Konami to Publish More Third-Party Games From Western Developers

Konami is expanding their interest in Western gaming markets, but what does this mean for some of their classic franchises?

Photo: Konami

Konami has announced the formation of a new publishing branch which will focus more on third-party, Western developed titles.

“The drive is towards publishing more titles from Western studios,” says Richard Jones, senior European brand and business development manager at Konami, in an interview with GamesIndustry.biz. “So the focus for the European team is domestic audiences. Obviously, everyone knows Konami, we have studios and teams in Japan, we have many well-known, well-loved IPs. They’re all being managed and looked after by our studios in Japan, and what we’re looking for is complementary titles, to build the portfolio with things that perhaps [are] new to Konami — Western titles for Western audiences.”

This new initiative somewhat quietly started recently with the release of Skelattack: a retro platformer published by Konami. While Skelattack is essentially an indie title in terms of scope and funding, Konami suggests that this new publishing program will not be limited to smaller games.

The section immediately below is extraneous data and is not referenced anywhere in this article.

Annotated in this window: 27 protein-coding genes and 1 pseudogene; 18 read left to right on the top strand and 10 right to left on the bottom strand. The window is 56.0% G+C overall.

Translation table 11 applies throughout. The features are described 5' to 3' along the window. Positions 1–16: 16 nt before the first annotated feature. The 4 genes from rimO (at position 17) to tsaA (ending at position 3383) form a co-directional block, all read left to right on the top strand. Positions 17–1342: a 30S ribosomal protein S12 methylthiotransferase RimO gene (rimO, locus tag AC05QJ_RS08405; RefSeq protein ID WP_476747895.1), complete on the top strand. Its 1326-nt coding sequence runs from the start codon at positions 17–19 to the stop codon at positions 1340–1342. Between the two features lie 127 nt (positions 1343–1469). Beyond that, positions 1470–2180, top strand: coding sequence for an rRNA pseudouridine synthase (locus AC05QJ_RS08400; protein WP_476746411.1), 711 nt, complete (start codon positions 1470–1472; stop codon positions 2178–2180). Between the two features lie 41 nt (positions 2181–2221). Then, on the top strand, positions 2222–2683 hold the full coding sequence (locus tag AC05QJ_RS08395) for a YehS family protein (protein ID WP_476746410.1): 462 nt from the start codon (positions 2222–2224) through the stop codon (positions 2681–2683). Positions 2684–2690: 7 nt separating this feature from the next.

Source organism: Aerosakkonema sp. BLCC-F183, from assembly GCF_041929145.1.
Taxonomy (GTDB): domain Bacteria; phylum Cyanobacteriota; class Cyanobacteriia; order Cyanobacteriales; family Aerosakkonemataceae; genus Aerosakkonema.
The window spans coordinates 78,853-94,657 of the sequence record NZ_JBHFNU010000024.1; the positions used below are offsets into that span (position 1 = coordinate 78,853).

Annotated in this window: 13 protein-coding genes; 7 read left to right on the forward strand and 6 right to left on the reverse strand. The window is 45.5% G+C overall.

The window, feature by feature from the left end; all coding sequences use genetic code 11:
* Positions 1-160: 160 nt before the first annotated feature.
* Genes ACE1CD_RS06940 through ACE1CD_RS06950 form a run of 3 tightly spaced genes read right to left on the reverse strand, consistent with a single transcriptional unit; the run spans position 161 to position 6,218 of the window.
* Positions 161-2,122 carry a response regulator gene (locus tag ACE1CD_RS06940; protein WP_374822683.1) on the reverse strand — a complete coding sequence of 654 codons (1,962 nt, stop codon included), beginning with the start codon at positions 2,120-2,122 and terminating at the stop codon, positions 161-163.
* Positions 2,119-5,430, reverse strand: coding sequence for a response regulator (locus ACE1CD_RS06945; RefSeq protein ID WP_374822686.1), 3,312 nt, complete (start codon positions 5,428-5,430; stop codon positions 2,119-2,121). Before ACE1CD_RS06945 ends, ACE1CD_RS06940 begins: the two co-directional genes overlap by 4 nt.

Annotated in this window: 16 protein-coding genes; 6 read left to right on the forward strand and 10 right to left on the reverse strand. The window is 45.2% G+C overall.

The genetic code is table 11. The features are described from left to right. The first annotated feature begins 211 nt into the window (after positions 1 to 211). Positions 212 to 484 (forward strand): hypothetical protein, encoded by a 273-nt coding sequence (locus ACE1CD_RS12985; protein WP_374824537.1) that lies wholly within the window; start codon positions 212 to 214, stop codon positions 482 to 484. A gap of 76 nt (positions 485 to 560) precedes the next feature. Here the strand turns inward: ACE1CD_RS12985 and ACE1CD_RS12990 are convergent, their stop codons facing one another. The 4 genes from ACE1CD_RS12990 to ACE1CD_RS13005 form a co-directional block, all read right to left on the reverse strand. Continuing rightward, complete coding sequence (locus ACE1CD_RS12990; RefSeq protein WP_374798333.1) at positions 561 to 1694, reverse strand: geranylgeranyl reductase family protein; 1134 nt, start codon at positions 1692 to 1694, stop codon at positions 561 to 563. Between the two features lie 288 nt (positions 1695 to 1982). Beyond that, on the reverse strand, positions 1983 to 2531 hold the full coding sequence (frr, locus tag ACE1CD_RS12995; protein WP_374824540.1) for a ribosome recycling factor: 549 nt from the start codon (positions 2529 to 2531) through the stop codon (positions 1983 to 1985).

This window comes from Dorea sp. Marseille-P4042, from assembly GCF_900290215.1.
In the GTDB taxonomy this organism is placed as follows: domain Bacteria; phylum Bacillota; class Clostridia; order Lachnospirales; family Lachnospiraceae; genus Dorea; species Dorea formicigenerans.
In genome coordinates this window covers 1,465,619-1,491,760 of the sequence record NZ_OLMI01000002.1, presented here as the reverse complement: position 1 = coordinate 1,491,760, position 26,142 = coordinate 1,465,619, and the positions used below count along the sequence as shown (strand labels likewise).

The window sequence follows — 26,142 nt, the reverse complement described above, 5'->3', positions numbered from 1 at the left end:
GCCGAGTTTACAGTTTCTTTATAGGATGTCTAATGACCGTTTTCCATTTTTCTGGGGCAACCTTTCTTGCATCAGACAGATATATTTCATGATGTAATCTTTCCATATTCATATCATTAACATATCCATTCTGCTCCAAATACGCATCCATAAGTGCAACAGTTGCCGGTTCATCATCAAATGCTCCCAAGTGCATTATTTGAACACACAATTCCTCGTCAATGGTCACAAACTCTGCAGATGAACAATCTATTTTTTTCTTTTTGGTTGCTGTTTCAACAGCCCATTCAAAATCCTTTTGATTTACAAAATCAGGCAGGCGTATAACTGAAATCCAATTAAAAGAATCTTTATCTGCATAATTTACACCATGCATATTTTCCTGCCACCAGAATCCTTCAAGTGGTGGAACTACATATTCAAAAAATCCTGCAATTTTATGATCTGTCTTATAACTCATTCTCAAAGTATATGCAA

“I guess the reason we’re talking about smaller titles is because the first title we announced is Skelattack, which is obviously an indie title,” says Jones. “[But] I think the criteria we’re looking for really is similar across all-new IP regardless of size. Maybe some of those criteria become amplified with the smaller projects. I’m thinking specifically of people coming with fresh ideas, and teams that are pushing existing genres in new ways, or coming up with something genuinely unique. There’s just so much going on in this flourishing indie scene at the moment that I think it’s only natural that we’re looking at small teams and small titles, as well as other titles.”

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Jones also notes that Konami is “in for the long haul” in terms of continuing to try to bring Western IPs to the market via this new publishing initiative.

On the one hand, this is hardly a complicated business decision. Many Japanese studios of Konami’s size have been expanding their reach in the West in recent years by publishing more Western games and expanding further into the PC market. Konami obviously sees an opportunity here.

On the other hand, It’s kind of a big deal whenever Konami announces their doing anything related to releasing video games. The studio has been slow to release major titles since around the time of Hideo Kojima’s departure from the company. While this new program theoretically has no bearing on the company’s desire to release new games in some of their most notable franchises, it does indicate that Konami could become more aggressive in terms of publishing more games in general.